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Oklahoma State Fair Rebounds with Fun Made Here Marketing Campaign
Wade Shows midway revenue up 4% in 2019
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Some new attractions, new midway rides, and a revamped marketing campaign targeting millennial fairgoers highlighted the  2019 edition of the Oklahoma State Fair. Attendance exceeded 900,000 an increase of about 5 percent over last year, making for a satisfactory rebound over the 2018 fair, which despite many high points and successes, had a rainy finale resulting in a closure.

This year, “Despite a few appearances of inclement weather, including some higher than normal temperatures over the 11-days, the weather was generally favorable,” said Scott Munz, Vice President, Marketing & Public Relations. “We had a good fair, no real incidents. It was not a record breaking year, but it was a good fair.”

Replenish Your Audience 

One key initiative for this fair was to create programming to appeal to millennials. “You have to replenish your audience,” he said. “Young people age out of the demographic that goes to the fair, so you are constantly trying to find the new thing, looking for what can create a buzz.”

Contests of course are part and parcel of any fair, but alongside the 4-H, FFA, and assorted crafts and artisanal foods usually associated with state fairs, Munz and his team created new competitions targeted to the young creatives in the communities, including a digital film festival and a mural competition. Many urban areas – the fair is located in the Oklahoma City metro area, where it draws the bulk of its attendees – have launched mural programs, as both anti-graffiti and a neighborhood revitalization measure. The fair invited the creators behind these public works of art to the fair, taking the mural concept from the streets to the annual fair. More than 75 artists entered the contest, where they created mural paintings on large sections of plywood. The top three murals were put on permanent display at a local outlet mall.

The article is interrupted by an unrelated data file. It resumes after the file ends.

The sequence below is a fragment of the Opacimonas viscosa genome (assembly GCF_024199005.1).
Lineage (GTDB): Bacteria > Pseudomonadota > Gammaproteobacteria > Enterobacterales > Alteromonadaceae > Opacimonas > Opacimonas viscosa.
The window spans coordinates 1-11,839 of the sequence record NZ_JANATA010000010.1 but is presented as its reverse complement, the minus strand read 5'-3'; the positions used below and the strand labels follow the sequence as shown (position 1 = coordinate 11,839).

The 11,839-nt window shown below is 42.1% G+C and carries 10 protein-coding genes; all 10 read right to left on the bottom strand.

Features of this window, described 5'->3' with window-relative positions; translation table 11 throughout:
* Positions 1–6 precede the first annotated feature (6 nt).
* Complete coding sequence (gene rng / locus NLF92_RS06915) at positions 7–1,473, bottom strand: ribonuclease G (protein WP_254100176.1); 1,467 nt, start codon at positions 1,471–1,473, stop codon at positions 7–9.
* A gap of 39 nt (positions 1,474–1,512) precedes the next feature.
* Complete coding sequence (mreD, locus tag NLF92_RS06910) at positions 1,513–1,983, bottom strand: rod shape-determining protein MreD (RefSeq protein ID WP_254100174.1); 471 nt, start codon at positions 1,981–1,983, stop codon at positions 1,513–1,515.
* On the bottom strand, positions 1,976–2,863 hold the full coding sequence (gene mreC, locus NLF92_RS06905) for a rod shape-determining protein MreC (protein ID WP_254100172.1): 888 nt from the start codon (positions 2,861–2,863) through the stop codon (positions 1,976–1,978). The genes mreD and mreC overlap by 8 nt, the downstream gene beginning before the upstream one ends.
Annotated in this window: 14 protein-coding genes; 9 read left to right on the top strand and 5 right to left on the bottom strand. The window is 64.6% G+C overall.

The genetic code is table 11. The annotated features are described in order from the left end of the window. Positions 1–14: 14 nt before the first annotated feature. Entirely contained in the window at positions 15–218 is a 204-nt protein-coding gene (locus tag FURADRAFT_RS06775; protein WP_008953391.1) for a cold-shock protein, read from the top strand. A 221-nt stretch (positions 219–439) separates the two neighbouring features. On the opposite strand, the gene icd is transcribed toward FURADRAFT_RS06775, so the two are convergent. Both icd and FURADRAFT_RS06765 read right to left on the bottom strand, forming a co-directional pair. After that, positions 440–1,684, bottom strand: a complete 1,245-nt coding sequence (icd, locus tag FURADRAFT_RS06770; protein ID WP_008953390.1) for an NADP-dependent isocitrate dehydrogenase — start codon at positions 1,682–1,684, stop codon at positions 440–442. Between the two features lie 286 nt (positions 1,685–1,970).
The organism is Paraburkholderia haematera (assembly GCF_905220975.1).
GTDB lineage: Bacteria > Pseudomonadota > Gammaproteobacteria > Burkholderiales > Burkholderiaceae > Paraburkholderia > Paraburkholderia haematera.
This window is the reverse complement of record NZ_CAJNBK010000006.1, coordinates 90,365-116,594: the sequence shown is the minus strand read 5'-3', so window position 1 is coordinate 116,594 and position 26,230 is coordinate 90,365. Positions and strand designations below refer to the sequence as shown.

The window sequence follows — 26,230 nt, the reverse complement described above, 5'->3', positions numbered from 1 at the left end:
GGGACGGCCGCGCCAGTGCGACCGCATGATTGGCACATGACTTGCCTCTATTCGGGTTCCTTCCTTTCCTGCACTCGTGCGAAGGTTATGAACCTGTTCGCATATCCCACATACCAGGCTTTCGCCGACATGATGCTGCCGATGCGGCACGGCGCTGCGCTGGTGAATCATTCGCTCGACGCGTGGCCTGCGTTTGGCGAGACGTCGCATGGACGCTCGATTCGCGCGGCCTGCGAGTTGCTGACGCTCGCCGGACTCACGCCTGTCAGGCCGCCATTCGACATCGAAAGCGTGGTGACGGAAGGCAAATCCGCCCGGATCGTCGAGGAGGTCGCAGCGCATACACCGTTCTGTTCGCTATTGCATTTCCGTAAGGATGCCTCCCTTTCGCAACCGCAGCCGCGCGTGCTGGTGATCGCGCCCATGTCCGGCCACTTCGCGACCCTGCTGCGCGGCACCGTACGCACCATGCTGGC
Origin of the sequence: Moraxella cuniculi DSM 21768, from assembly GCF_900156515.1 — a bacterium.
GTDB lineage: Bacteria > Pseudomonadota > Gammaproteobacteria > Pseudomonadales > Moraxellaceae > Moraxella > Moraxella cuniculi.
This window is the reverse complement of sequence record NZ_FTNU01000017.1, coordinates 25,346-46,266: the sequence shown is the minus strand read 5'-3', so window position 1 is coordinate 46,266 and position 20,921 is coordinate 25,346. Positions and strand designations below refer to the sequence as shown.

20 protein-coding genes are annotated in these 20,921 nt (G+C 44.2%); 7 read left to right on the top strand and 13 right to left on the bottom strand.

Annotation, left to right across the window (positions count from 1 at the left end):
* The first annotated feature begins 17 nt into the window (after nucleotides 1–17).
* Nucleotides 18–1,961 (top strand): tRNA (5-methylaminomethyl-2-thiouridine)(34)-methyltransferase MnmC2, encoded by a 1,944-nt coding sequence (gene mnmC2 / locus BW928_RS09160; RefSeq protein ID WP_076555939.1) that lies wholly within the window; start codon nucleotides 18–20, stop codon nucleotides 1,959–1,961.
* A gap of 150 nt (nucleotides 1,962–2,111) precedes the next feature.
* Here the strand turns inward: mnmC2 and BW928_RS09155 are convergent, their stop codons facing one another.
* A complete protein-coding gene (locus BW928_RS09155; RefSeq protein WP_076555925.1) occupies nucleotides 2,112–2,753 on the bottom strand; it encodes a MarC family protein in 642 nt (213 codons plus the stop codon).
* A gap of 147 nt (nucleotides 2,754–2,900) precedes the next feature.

“It was a very prestigious event,” he said. “We had some real quality art. We were able to tap into a younger demographic and the artist community.”

Another shaking up of the norm for this year's fair was the Renaissance Village, bringing a Renaissance Fair to a state fair in America's heartland. The fair within the fair featured a King & Queen of Renaissance Village; a jousting competition between Dark Knights; a belly dancing troupe known as Mirage Dance Company; comic antics by a Jester, a Longbow archery exhibit, authentic lute, fife and drum music from the era and the Artisans Alcove,  and a selection of vendors selling Renaissance goods and clothing, “It was a Medieval Times experience and did very well,” said Munz.

Other new attractions were the Xtreme Chinese acrobats and this year's major animal exhibit was the Grizzly Experience. In the 1,000-square-foot Bennett Event Center was the Kids Celebration, featuring a range of interactive events and indoor activities designed for youth. The objective was to infuse new energy in this indoor facility, a particularly popular stop for fairgoers seeking relief from the heatwave days. “We wanted to achieve an appealing balance,” said Munz.  “We've had major traveling exhibits, but we wanted something that wasn't a static display this year lacking in entertainment. We wanted something more interactive for families.” 

Fun Made Here 

The 2019 marketing campaign for the Oklahoma State Fair also incorporated elements familiar to the millennial mindset.